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CTech’s Weekly Israeli Tech News Roundup

CTech’s Weekly Israeli Tech News Roundup

Amazon’s plans to open local distribution center, Uber’s retreated after facing legal pressure, and Teva is going back to its roots

CTech | 19:42  01.12.2017
Amazon plans to set up a shipping center in Israel. The company is negotiating the lease of warehouses in central Israel, terrifying local retailers in the process. Read More.

 

Alibaba to Buy Israel-based QR Startup Visualead. The deal is worth tens of millions of dollars, said a person familiar with the matter who spoke on conditions of anonymity. Read more.

 

Uber retreats in Israel. Uber agreed on Monday to cease peer-to-peer ridesharing in Israel as part of a settlement in a court hearing in Tel Aviv. The company is still facing criminal charges of operating without a license filed by the Israeli transportation ministry. Read more.

 

New CEO steers Teva back to generics. Agile, lean and profitable is the vision Teva's new CEO Kåre Schultz described Monday when Teva unveiled its promised reconstruction plan, which will see it pivoting back to a generic focus. The plan will see thousands of employees cut in the U.S. and Israel, and some of the company’s leading executives are going the same way. Read more.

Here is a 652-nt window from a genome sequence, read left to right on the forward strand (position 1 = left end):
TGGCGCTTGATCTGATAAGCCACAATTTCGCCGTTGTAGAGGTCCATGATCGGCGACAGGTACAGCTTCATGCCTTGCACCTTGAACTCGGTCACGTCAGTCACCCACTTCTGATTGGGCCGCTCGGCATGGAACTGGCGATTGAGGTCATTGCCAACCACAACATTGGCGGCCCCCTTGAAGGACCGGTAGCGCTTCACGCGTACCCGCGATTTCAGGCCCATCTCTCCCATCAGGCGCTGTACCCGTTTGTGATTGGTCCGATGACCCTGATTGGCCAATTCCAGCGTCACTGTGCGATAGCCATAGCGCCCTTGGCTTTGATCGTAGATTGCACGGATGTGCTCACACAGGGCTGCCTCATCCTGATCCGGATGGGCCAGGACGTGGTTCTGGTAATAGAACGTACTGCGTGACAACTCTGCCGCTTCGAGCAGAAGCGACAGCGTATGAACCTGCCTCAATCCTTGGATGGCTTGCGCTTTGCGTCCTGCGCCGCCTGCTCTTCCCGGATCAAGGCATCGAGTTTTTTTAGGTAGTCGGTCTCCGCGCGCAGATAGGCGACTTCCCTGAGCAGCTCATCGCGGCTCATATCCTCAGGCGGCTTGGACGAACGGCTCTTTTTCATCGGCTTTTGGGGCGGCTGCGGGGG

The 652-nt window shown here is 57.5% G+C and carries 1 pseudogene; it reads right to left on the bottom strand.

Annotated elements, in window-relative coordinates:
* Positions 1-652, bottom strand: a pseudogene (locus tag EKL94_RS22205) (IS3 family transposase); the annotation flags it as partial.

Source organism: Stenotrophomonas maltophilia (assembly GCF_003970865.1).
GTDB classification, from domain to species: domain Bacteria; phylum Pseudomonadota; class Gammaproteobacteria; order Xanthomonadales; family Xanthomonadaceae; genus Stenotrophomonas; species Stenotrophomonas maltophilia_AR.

Israeli parliamentarian criticizes Israel's arms export policy. Tamar Zandberg, a member of the Israeli parliament, referred in a Facebook post to a July incident in which Israel-based UAV manufacturer Aeronautics had allegedly carried out a live demonstration of one of its suicide drones on an Armenian army post, at the request of its client, the Azerbaijani army. Read more.

Naval Iron Dome system declared operational. After months of testing, the Iron Dome system will now be used to protect marine targets, such as Israel’s natural gas rigs in the Mediterranean. Read more.

Israeli military to set up big data unit. Already using big data technology for operational purposes, the military is now examining ways to expand its use. Read more.

 

Turkey steps up crackdown on web freedom. Since the July 2016 coup attempt the Turkish regime has tried to systematically suppress all acts of dissent in the country. Now, a new Turkish search engine could help monitor its citizens online writes Tal Pavel, an expert on internet and cybersecurity in the Middle East. Read more.

 

"Our brand is extremely strong in Japan but hasn’t been as strong in other countries." Rakuten’s CEO Hiroshi Mikitani wants to make his company a global household name, and he’s drafting FC Barcelona and the Golden State Warriors to do it. Read more.

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